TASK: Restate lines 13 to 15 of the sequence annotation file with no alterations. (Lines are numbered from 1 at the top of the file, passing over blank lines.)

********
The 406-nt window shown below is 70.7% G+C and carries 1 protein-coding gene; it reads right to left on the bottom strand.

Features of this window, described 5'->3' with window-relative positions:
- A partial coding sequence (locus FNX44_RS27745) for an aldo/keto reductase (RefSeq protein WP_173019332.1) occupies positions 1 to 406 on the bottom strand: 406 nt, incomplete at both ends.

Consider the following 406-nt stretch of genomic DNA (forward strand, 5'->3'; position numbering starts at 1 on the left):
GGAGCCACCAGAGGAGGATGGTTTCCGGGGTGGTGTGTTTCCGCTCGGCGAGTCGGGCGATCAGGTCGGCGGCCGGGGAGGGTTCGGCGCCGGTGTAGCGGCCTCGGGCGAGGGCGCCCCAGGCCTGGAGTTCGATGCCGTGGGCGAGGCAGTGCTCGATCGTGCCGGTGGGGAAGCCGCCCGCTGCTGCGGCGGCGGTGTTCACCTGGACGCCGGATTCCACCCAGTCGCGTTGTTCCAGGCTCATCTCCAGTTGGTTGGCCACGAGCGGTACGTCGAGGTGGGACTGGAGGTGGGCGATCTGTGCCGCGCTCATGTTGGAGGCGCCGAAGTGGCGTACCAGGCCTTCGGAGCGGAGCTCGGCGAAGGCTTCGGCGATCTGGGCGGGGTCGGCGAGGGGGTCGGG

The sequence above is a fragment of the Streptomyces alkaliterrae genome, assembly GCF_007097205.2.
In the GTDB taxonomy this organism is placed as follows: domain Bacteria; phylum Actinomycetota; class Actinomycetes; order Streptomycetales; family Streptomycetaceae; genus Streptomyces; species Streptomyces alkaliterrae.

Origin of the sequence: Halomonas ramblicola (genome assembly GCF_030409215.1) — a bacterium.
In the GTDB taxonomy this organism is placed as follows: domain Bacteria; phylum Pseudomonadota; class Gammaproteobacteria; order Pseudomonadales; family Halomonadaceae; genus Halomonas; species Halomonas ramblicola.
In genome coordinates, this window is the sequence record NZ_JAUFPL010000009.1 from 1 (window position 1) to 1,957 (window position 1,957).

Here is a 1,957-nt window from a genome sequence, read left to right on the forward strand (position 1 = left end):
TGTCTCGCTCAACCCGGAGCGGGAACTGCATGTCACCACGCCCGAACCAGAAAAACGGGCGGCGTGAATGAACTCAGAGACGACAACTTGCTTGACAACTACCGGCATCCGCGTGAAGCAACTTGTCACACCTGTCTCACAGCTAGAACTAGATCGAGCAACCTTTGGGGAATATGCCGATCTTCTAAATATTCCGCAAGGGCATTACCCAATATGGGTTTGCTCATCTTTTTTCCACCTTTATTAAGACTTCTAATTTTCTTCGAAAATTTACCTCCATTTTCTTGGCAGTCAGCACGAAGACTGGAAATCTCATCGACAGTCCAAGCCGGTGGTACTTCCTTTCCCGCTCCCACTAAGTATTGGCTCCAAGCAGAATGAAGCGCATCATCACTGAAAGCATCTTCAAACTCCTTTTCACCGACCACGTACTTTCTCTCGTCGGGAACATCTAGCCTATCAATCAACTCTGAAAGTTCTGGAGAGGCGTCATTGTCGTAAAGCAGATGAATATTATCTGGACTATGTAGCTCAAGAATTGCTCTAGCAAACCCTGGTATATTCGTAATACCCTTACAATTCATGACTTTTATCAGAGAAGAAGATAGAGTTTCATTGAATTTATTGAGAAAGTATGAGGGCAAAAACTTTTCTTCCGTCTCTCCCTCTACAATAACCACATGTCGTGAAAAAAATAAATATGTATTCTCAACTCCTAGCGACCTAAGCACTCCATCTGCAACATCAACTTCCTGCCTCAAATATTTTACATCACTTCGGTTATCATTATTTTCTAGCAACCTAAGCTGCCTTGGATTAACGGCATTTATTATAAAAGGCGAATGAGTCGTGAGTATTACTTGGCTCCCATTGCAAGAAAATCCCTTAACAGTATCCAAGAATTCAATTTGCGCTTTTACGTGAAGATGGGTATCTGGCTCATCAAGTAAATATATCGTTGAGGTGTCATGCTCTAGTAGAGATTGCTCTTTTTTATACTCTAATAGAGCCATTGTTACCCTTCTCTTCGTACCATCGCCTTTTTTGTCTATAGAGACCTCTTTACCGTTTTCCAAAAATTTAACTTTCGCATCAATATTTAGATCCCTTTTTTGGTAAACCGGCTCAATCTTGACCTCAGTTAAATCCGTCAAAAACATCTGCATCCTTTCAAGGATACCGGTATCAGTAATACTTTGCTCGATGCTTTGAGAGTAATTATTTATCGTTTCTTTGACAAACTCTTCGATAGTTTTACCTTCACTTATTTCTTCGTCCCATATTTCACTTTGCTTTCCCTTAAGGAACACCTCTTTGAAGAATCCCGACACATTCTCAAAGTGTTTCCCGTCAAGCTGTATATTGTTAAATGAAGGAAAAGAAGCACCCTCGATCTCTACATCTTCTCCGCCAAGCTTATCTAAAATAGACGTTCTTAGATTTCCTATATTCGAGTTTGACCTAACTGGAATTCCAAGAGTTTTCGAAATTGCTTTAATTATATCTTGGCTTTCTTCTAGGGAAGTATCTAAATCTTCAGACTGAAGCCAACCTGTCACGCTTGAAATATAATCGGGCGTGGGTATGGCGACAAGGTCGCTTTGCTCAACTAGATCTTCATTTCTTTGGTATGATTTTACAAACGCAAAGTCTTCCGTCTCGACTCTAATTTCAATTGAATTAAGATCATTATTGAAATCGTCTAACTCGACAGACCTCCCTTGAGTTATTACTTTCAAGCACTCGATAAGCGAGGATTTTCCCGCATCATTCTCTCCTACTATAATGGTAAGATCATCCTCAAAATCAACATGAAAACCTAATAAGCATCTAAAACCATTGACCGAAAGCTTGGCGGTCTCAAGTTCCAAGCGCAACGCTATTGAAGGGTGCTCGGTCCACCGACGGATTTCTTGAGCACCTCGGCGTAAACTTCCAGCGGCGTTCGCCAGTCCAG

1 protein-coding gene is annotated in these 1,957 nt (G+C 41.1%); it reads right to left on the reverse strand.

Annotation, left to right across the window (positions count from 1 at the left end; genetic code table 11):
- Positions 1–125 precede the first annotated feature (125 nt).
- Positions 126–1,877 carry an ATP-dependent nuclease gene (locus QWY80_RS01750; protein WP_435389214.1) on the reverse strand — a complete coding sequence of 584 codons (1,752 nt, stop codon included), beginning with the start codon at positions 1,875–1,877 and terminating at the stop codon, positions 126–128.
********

1 protein-coding gene is annotated in these 1,957 nt (G+C 41.1%); it reads right to left on the reverse strand.

Annotation, left to right across the window (positions count from 1 at the left end; genetic code table 11):
- Positions 1–125 precede the first annotated feature (125 nt).